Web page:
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7 Independence Day Celebrations from Around the World

The Fourth of July is the highlight of the summer for many people in the United States, with grand celebrations that include amazing firework displays, sparklers, and scrumptious food. But Americans aren’t alone in their commemoration of their independence day. Many countries around the world celebrate freedom and national pride in fun and unique ways. Read on to explore seven independence day celebrations from around the world.


  1. Australia (January 26)

Australia Day, as it’s referred to, happens to fall during the summer months in the Land Down Under. Taking advantage of the warm weather, Aussies celebrate this day with barbeques and picnics on the beach. In Sydney, there are even world-famous boat races.


  1. Ghana (March 6)

On March 6, 1957, Ghana became the first African nation to gain independence from the United Kingdom. In commemoration of this important event, each year Ghanaians set off fireworks, hold parades, and gather at lively street parties. The theme for the 2024 festivities was “Our Democracy, Our Pride.”


  1. Norway (May 17)

The people of Norway hold a celebration of the signing of their constitution each May, with youngsters taking a central role in the events. There are children’s parades all over the country where kids march with patriotic banners alongside marching bands. In Oslo, the royal family waves to the young participants as they pass by the stately Royal Palace.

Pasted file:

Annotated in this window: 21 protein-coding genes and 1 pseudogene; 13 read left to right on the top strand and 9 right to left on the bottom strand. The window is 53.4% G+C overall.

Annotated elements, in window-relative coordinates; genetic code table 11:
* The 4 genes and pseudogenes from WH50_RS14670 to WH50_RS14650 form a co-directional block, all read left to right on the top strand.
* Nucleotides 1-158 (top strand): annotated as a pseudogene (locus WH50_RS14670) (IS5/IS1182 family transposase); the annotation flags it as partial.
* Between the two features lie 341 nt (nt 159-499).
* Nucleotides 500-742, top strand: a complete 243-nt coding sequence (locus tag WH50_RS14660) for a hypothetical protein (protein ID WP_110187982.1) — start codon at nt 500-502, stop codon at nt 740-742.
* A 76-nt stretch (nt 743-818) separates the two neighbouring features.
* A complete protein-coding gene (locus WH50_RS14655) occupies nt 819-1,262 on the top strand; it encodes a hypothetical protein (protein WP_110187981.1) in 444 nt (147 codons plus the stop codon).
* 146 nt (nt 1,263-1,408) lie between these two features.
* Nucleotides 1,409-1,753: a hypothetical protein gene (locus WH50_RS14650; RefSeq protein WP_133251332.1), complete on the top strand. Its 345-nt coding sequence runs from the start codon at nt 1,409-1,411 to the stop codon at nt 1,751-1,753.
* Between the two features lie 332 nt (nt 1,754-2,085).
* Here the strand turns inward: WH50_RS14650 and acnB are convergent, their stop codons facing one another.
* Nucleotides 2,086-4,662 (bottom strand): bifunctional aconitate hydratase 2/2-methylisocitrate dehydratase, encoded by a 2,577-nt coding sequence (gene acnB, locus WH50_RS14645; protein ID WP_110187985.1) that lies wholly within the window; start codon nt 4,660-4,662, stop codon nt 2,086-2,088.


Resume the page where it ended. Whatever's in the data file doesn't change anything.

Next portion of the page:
1. Philippines (June 2)

On June 2, the citizens of the Philippines wake up with the spirit of independence in mind and watch the flag-raising ceremony that begins the commemoration of the day that Emilio Aguinaldo and other revolutionary leaders declared independence from Spanish rule. Today, Filipinos dedicate this day to spending time with family and enjoying delicious food. You can find Filipinos all around the world celebrating this special occasion. For example, in New York there is a Philippine Independence Day Parade and street fair.


  1. France (July 14)

You’ll see a plenty of red, white, and blue in France on July 14, when the country celebrates Bastille Day. The name comes from the storming of the Bastille—an event that sparked the French Revolution in 1789. The festivities include a military parade, fireworks over the Eiffel Tower, and fundraising parties called Firemen’s Balls that are held in fire stations all over the country.


  1. India (August 15)

The kite is a symbol of freedom in India, and on August 15, you can witness kites flying high all across the nation to commemorate its independence from British rule. In the morning, before the kites take off, the prime minister raises the Indian flag and delivers an inspirational speech at the historic Red Fort in Delhi.


  1. Mexico (September 15)

If you know a least a few facts about Mexican history, then I’m sure you’ve heard of the famous Grito de Dolores—the battle cry of the Mexican War of Independence given by Miguel Hidalgo y Costilla in the town of Dolores. On September 15, Mexico observes its independence day to recognize that momentous event. Parades, concerts, and parties big and small take place in every part of the country, but the main event takes place in the Zócalo in Mexico City, where hundreds of thousands of people gather to hear the president repeat the Grito de Dolores.


By Kelli Drummer-Avendano


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